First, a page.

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Originally published Friday, November 1, 2013 at 6:50 PM

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Unclutter search history by knowing where to look

Patrick Marshall helps readers looking to manage search histories and deal with plug-in problems and application updates.


Special to The Seattle Times

Open house

Columnist Patrick Marshall has been answering reader questions since 1994. To mark the publication of his 1,000th column, The Seattle Times is holding an open house Wed., Nov. 13 from 2-3:30 p.m., 1000 Denny Way, Seattle. Please join us in honoring Patrick.

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Q: Please tell me if there is a way to clear my Google search history. I like to keep my computer — it has Windows 7 Home Premium — as clean as possible from unneeded stuff. Bing has an easy way to delete history and an option to not record searches, but I can’t find such features in Google.

— H.W. Petersen, Bellevue

A: I’m assuming that you’re talking about searches you conduct after you’ve logged into your Google account. If so, yes. Google allows you to delete individual searches or all searches, and you call also set it not to record your search history.

Just go to google.com/history and you’ll see a list of your searches. You can select the individual search you want to delete and then click on the Remove Items button.

If you want to delete all searches or turn off the logging of your searches altogether, click on the gear icon in the upper-right-hand part of the page and select Settings.

Bear in mind, though, that your browser may be keeping track of searches. All the major browsers offer means for turning this feature off.

Q: First of all, I am a 67-year-old grandma with zero technical knowledge or skills. Should you be gracious enough to answer this email, please know that you must start from absolute ground zero!

I am running Mozilla Firefox on my E-machine PC with Windows 7. The computer freezes and gives me the message “Plug-in container for Firefox has stopped working.” There also may or may not be an Adobe crash as well, depending on what I was clicking on.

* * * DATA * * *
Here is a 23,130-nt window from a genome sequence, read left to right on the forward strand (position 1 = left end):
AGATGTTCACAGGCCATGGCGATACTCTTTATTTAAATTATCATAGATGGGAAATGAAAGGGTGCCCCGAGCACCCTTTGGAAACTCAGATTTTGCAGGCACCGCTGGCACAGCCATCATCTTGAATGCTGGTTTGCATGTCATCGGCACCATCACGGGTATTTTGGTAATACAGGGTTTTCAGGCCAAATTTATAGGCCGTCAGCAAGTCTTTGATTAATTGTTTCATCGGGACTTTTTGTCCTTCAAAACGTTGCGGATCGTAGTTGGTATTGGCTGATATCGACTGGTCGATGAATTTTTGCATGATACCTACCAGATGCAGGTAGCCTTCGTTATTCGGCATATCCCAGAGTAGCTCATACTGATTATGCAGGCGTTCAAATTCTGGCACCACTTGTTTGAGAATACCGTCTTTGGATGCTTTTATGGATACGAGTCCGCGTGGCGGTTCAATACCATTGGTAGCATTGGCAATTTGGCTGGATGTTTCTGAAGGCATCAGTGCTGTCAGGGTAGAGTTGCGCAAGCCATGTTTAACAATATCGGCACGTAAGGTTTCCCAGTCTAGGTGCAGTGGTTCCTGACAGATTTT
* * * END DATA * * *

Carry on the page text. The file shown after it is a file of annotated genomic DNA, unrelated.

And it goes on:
Can you give me any clue as to what’s going on? Is my PC too old?

— Marilyn Walker

A: Sounds to me like one of the plug-ins that you have added to Firefox — possibly without even knowing it — is misbehaving. Typical plug-ins, by the way, are things like Adobe Flash, used to view Flash videos within your browser.

So what to do is this:

Call up your Firefox menu and click on the “Add-ons” option. In the window that appears, select Plug-ins in the menu on the left side of the screen. When you do so, you’ll see a list of all of the installed plug-ins. After each item, on the far right, there will be a button that you can toggle between “Always Activate” and “Never Activate.”

But first — there’s an option at the top of the screen to check all plug-ins for updated versions. Before doing anything else, click on that option. You’ll then see a list with plug-ins identified as up-to-date, out-of-date or unknown. Update the out-of-date plug-ins and see if that resolves the problem.

If it doesn’t, return to the Plug-in screen and toggle them all to “Never Activate.” That should remove your problem.

If you do find that you want some of those plug-ins to work, add them back one at a time, checking to see if you get that message. When you do, you’ll know which plug-in is the culprit.

Q: A questioner had a problem with Internet Explorer stopping while opening a page (Personal Technology, Oct. 26), as I also experienced recently. After the latest Microsoft security update a week ago, things got even worse. Outlook Web App crashed when I tried to mouse into a newly created message window. Chrome reported that Silverlight crashed, so I removed Silverlight and installed the version Microsoft is offering currently. All problems with IE and OWA are gone.

— Dan Pope

A: Thanks for passing this along. And you’re doing the right thing.

Whenever there’s a problem, it’s always a good idea to make sure that all applications that could even possibly be related are up to date. Often when a new version of a given application is released — whether it’s the operating system or, say, a Web browser — other applications that work with it may need to also be updated.

Questions for Patrick Marshall may be sent by email to pmarshall@seattletimes.com or pgmarshall@pgmarshall.net, or by mail at Q&A/Technology, The Seattle Times, P.O. Box 70, Seattle, WA 98111. More columns at www.seattletimes.com/

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